I admit it: I was unfair to, and perhaps a teensy bit harsh regarding, the auto repair industry in an April 4 post, "Check engine light means sanity check imminent." I still think that if you buy a brand new car and simply drive it from the showroom around the block into the dealership's service bay, someone there will -- with a straight face -- try and tell you that your brakes need replacement. However, the problem that I described at the end of that post did have an innocent and non-monetary explanation. If you're curious about it, I'll tell you in an email. Use the link in the Sidebar.

Middle Son is still dating the young lady under discussion in "Easter dinner involves more than chow at Curmudgeon home" (April 28), and he still hasn't brought her around to meet me or Long Suffering Spouse. And he doesn't even know about this blog, so that can't be the reason.

In May, I took a look at how wedding showers (and wedding greed lists, er, wedding registries) have changed since my trip to the altar. As is so often the case here at Second Effort, one of the villains in the piece is technology. Perhaps I shouldn't wonder why so many persons with sufficient technological savvy to use the Internet fail to relate to my blog posts. In May, too, I got to chronicle Youngest Son's Senior Prom. Young parents, take note: The dance is the least of your worries -- but take a look for yourselves and profit by my experience.

Our other car went into the shop in May (Curmudgeon has a grand time getting the family van repaired). Follow the link and see how even when I'm right I'm still wrong.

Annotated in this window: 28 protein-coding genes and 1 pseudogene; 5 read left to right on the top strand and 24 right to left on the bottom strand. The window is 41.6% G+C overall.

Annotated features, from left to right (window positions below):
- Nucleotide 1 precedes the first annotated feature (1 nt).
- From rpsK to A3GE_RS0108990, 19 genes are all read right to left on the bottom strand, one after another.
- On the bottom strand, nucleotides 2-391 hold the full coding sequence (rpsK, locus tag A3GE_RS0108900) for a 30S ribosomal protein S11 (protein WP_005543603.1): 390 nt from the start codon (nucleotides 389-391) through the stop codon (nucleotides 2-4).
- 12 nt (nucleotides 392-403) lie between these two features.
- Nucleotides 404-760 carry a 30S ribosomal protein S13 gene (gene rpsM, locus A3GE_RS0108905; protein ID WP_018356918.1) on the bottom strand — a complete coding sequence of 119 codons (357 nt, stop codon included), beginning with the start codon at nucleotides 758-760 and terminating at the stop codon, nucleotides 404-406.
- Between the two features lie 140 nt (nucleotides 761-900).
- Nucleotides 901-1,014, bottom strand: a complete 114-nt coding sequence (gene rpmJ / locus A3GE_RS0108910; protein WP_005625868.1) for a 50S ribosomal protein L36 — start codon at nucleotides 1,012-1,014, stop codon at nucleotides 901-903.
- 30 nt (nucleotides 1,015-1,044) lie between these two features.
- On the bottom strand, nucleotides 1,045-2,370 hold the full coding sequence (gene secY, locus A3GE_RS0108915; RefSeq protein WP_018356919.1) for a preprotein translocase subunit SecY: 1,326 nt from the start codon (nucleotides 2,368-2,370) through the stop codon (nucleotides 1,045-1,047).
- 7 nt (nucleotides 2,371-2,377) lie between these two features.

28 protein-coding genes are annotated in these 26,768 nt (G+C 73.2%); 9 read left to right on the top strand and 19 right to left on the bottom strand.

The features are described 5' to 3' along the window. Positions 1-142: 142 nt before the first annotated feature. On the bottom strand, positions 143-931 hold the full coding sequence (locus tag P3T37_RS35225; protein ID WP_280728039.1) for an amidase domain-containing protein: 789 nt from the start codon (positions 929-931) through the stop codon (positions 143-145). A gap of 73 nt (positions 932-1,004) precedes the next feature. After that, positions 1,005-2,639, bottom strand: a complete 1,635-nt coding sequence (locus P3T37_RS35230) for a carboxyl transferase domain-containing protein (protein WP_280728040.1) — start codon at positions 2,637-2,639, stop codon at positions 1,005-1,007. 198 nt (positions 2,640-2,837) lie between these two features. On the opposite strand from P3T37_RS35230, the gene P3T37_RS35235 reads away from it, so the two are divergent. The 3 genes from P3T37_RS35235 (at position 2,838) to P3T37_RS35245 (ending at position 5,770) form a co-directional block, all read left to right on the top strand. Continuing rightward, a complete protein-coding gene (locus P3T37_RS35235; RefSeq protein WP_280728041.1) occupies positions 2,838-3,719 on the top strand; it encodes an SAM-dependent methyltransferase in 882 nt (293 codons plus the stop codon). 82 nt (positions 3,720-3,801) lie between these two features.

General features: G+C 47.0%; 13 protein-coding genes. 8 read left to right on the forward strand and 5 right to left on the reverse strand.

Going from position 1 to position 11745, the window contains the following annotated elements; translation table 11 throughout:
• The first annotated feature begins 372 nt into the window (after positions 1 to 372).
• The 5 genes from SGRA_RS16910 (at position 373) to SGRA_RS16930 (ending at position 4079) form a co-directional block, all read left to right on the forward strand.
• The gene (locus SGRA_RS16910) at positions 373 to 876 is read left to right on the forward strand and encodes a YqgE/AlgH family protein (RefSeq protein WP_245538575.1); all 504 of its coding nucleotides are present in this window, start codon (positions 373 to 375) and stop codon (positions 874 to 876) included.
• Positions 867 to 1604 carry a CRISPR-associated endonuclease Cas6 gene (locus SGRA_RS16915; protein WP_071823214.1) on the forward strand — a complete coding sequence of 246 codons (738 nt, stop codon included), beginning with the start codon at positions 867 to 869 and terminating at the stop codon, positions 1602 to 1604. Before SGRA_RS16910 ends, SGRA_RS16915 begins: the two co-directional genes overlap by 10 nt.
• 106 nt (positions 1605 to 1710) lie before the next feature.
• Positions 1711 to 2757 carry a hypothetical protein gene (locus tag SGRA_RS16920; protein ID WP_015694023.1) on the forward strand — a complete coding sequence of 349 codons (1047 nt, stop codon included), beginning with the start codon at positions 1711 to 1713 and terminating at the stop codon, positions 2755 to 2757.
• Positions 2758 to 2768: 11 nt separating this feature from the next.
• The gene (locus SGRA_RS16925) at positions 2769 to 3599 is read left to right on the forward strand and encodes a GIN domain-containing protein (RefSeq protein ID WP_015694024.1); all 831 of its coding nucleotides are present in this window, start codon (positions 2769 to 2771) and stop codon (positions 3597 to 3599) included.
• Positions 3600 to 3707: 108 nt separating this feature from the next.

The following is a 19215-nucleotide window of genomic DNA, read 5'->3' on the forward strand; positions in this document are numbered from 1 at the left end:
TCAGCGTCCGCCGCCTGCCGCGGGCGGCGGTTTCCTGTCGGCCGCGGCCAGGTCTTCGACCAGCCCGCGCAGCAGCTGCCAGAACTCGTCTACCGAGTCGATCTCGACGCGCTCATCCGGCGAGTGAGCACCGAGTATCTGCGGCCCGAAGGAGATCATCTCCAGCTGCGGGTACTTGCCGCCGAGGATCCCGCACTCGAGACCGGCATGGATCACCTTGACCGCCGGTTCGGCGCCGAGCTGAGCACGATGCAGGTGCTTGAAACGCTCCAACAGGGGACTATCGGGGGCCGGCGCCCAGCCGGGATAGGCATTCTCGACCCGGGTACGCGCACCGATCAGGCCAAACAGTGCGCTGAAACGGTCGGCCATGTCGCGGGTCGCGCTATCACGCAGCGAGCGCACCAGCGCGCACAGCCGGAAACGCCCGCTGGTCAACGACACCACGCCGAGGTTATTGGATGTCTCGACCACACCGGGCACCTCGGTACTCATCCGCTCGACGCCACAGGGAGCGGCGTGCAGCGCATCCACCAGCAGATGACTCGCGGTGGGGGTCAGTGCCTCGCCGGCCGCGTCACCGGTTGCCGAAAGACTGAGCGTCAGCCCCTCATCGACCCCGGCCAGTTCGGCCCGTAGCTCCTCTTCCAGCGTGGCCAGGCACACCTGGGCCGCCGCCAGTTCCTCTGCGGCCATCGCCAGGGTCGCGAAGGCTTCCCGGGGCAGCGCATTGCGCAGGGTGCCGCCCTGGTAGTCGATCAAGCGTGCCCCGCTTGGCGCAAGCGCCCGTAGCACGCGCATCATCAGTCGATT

June was a busy month for me at work -- a terrible month, but a busy one. I only posted twice here. One of these, "Putting down roots -- and the dangers of transplants," is worth reading. And, unlike most of my posts, it's fairly short.

From July, I'd recommend "How Long Suffering Spouse is spending her summer vacation" (July 12). The painting project lasted quite awhile. See, "Hotel open for business during remodeling" (July 22). See also, "Definitely time to go back to school" (August 12) and "Who knew that simplifying your life could be so complicated?" (August 18). No, these posts aren't really just about painting.

The start of Youngest Son's collegiate career was extensively documented in "The Magic Book -- or -- A room with a view." You may be relieved to learn that that woman did indeed have a husband; he was present at the Fall baseball barbecue. Although that woman was more suitably attired on that later occasion, Long Suffering Spouse still wasn't too wild about her.

But Long Suffering Spouse reserves her deepest hatreds for critters that get in the house. See, "There's a mouse in the house" (September 26). Actually, there must have been two. After a dozen traps failed to ensnare the little bugger, we put out at least a half dozen packets of d-Con. One Saturday evening, after this post appeared, a little gray creature crawled out and expired next to the chair in which my wife was sitting. In which my wife was sitting until she noticed said creature. The darker mouse that both of us eventually saw must have had the good manners to die inside the wall somewhere.

And, speaking of critters in walls, I did a legal post in September, The large law firm and the ant hill compared." But still the ABA Blawg 100 ignored me.

More recently, may I recommend Parent-teacher conferences, now -- and then" (October 20) or "Yet another illustration of why the Federal Government is in trouble: student loan edition (November 4)? And I may have inadvertently summed up this entire blog in this one post: "Focus... or lack thereof... at Second Effort."

I celebrated my sixth 'Blogiversay' this month and published my 1500th post in October. If I could just find a way to make a living doing this.... Stay with me next year, won't you?


Empress Bee (of the high sea) said...

don't worry curmy, i'll be there...

smiles, bee

Jean-Luc Picard said...

So will I. Happy New Year, Curmy!

Ellee Seymour said...

What an eventful year, and a wonderful way of recording it on your blog.
Here's wishing you a very happy new year.